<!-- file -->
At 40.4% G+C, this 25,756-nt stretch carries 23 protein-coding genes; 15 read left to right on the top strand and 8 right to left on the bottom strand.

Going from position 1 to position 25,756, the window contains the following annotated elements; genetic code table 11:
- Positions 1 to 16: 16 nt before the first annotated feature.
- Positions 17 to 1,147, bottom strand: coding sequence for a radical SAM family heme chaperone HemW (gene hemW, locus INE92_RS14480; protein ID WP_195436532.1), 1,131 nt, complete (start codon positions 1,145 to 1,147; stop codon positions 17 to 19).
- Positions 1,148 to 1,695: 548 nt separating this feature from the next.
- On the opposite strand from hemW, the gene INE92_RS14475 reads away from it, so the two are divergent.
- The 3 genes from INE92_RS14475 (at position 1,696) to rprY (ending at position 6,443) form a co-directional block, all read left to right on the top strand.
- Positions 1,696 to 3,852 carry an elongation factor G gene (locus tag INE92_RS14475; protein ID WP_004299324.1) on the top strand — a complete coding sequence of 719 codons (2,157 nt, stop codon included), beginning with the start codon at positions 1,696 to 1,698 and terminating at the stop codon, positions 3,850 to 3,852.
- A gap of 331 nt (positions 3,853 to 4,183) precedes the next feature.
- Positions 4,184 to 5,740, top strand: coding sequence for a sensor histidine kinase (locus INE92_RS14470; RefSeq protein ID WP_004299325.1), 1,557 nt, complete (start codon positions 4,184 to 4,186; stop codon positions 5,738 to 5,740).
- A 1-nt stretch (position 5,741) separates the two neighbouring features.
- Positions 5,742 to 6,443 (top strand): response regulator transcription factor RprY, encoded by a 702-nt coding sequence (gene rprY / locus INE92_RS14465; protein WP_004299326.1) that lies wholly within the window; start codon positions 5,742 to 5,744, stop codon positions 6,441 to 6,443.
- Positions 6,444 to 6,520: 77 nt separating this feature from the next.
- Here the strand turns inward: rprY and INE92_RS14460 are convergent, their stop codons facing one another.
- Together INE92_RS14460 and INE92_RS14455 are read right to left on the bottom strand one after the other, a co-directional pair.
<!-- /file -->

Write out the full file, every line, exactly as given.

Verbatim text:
At 40.4% G+C, this 25,756-nt stretch carries 23 protein-coding genes; 15 read left to right on the top strand and 8 right to left on the bottom strand.

Going from position 1 to position 25,756, the window contains the following annotated elements; genetic code table 11:
- Positions 1 to 16: 16 nt before the first annotated feature.
- Positions 17 to 1,147, bottom strand: coding sequence for a radical SAM family heme chaperone HemW (gene hemW, locus INE92_RS14480; protein ID WP_195436532.1), 1,131 nt, complete (start codon positions 1,145 to 1,147; stop codon positions 17 to 19).
- Positions 1,148 to 1,695: 548 nt separating this feature from the next.
- On the opposite strand from hemW, the gene INE92_RS14475 reads away from it, so the two are divergent.
- The 3 genes from INE92_RS14475 (at position 1,696) to rprY (ending at position 6,443) form a co-directional block, all read left to right on the top strand.
- Positions 1,696 to 3,852 carry an elongation factor G gene (locus tag INE92_RS14475; protein ID WP_004299324.1) on the top strand — a complete coding sequence of 719 codons (2,157 nt, stop codon included), beginning with the start codon at positions 1,696 to 1,698 and terminating at the stop codon, positions 3,850 to 3,852.
- A gap of 331 nt (positions 3,853 to 4,183) precedes the next feature.
- Positions 4,184 to 5,740, top strand: coding sequence for a sensor histidine kinase (locus INE92_RS14470; RefSeq protein ID WP_004299325.1), 1,557 nt, complete (start codon positions 4,184 to 4,186; stop codon positions 5,738 to 5,740).
- A 1-nt stretch (position 5,741) separates the two neighbouring features.
- Positions 5,742 to 6,443 (top strand): response regulator transcription factor RprY, encoded by a 702-nt coding sequence (gene rprY / locus INE92_RS14465; protein WP_004299326.1) that lies wholly within the window; start codon positions 5,742 to 5,744, stop codon positions 6,441 to 6,443.
- Positions 6,444 to 6,520: 77 nt separating this feature from the next.
- Here the strand turns inward: rprY and INE92_RS14460 are convergent, their stop codons facing one another.
- Together INE92_RS14460 and INE92_RS14455 are read right to left on the bottom strand one after the other, a co-directional pair.